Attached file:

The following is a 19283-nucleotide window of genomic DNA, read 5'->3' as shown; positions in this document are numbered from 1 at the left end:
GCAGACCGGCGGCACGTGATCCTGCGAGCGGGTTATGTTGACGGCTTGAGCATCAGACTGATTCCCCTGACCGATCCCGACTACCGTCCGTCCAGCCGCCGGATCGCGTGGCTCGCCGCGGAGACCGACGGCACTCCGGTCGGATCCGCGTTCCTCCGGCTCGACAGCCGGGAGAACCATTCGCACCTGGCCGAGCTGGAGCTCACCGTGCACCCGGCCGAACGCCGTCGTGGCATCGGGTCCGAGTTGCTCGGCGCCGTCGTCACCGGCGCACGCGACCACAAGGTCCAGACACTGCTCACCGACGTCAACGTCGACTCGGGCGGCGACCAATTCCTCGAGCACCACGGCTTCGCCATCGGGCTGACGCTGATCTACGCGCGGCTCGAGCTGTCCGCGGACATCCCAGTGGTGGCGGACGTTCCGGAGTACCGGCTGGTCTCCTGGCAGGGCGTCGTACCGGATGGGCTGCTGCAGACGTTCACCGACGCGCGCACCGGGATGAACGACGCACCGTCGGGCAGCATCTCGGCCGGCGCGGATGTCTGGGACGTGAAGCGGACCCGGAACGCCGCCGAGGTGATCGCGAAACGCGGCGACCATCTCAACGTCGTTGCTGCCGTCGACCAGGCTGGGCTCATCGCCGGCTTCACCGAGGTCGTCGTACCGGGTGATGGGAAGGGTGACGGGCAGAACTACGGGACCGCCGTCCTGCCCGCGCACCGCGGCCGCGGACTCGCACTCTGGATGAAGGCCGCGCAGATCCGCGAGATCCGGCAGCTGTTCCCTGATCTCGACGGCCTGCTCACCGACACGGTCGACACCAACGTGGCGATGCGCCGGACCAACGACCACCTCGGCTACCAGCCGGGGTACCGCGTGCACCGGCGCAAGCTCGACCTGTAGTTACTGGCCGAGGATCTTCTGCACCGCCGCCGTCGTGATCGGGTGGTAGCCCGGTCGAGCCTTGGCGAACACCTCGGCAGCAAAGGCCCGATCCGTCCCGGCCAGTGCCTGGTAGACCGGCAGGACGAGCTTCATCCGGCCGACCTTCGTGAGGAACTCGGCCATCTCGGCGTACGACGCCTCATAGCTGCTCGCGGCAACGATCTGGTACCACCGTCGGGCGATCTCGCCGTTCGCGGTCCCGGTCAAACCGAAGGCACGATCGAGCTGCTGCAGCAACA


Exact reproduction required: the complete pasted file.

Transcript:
The following is a 19283-nucleotide window of genomic DNA, read 5'->3' as shown; positions in this document are numbered from 1 at the left end:
GCAGACCGGCGGCACGTGATCCTGCGAGCGGGTTATGTTGACGGCTTGAGCATCAGACTGATTCCCCTGACCGATCCCGACTACCGTCCGTCCAGCCGCCGGATCGCGTGGCTCGCCGCGGAGACCGACGGCACTCCGGTCGGATCCGCGTTCCTCCGGCTCGACAGCCGGGAGAACCATTCGCACCTGGCCGAGCTGGAGCTCACCGTGCACCCGGCCGAACGCCGTCGTGGCATCGGGTCCGAGTTGCTCGGCGCCGTCGTCACCGGCGCACGCGACCACAAGGTCCAGACACTGCTCACCGACGTCAACGTCGACTCGGGCGGCGACCAATTCCTCGAGCACCACGGCTTCGCCATCGGGCTGACGCTGATCTACGCGCGGCTCGAGCTGTCCGCGGACATCCCAGTGGTGGCGGACGTTCCGGAGTACCGGCTGGTCTCCTGGCAGGGCGTCGTACCGGATGGGCTGCTGCAGACGTTCACCGACGCGCGCACCGGGATGAACGACGCACCGTCGGGCAGCATCTCGGCCGGCGCGGATGTCTGGGACGTGAAGCGGACCCGGAACGCCGCCGAGGTGATCGCGAAACGCGGCGACCATCTCAACGTCGTTGCTGCCGTCGACCAGGCTGGGCTCATCGCCGGCTTCACCGAGGTCGTCGTACCGGGTGATGGGAAGGGTGACGGGCAGAACTACGGGACCGCCGTCCTGCCCGCGCACCGCGGCCGCGGACTCGCACTCTGGATGAAGGCCGCGCAGATCCGCGAGATCCGGCAGCTGTTCCCTGATCTCGACGGCCTGCTCACCGACACGGTCGACACCAACGTGGCGATGCGCCGGACCAACGACCACCTCGGCTACCAGCCGGGGTACCGCGTGCACCGGCGCAAGCTCGACCTGTAGTTACTGGCCGAGGATCTTCTGCACCGCCGCCGTCGTGATCGGGTGGTAGCCCGGTCGAGCCTTGGCGAACACCTCGGCAGCAAAGGCCCGATCCGTCCCGGCCAGTGCCTGGTAGACCGGCAGGACGAGCTTCATCCGGCCGACCTTCGTGAGGAACTCGGCCATCTCGGCGTACGACGCCTCATAGCTGCTCGCGGCAACGATCTGGTACCACCGTCGGGCGATCTCGCCGTTCGCGGTCCCGGTCAAACCGAAGGCACGATCGAGCTGCTGCAGCAACA